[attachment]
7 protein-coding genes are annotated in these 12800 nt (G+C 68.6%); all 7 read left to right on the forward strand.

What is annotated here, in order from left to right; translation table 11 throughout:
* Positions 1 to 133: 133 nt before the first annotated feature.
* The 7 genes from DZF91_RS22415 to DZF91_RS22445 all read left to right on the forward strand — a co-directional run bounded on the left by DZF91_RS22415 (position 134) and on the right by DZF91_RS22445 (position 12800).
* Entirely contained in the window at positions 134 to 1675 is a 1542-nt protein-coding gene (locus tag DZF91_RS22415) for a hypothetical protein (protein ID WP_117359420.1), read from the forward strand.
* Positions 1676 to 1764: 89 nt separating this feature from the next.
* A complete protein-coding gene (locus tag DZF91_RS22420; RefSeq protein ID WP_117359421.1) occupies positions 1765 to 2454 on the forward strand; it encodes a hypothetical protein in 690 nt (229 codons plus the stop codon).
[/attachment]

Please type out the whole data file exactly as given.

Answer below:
7 protein-coding genes are annotated in these 12800 nt (G+C 68.6%); all 7 read left to right on the forward strand.

What is annotated here, in order from left to right; translation table 11 throughout:
* Positions 1 to 133: 133 nt before the first annotated feature.
* The 7 genes from DZF91_RS22415 to DZF91_RS22445 all read left to right on the forward strand — a co-directional run bounded on the left by DZF91_RS22415 (position 134) and on the right by DZF91_RS22445 (position 12800).
* Entirely contained in the window at positions 134 to 1675 is a 1542-nt protein-coding gene (locus tag DZF91_RS22415) for a hypothetical protein (protein ID WP_117359420.1), read from the forward strand.
* Positions 1676 to 1764: 89 nt separating this feature from the next.
* A complete protein-coding gene (locus tag DZF91_RS22420; RefSeq protein ID WP_117359421.1) occupies positions 1765 to 2454 on the forward strand; it encodes a hypothetical protein in 690 nt (229 codons plus the stop codon).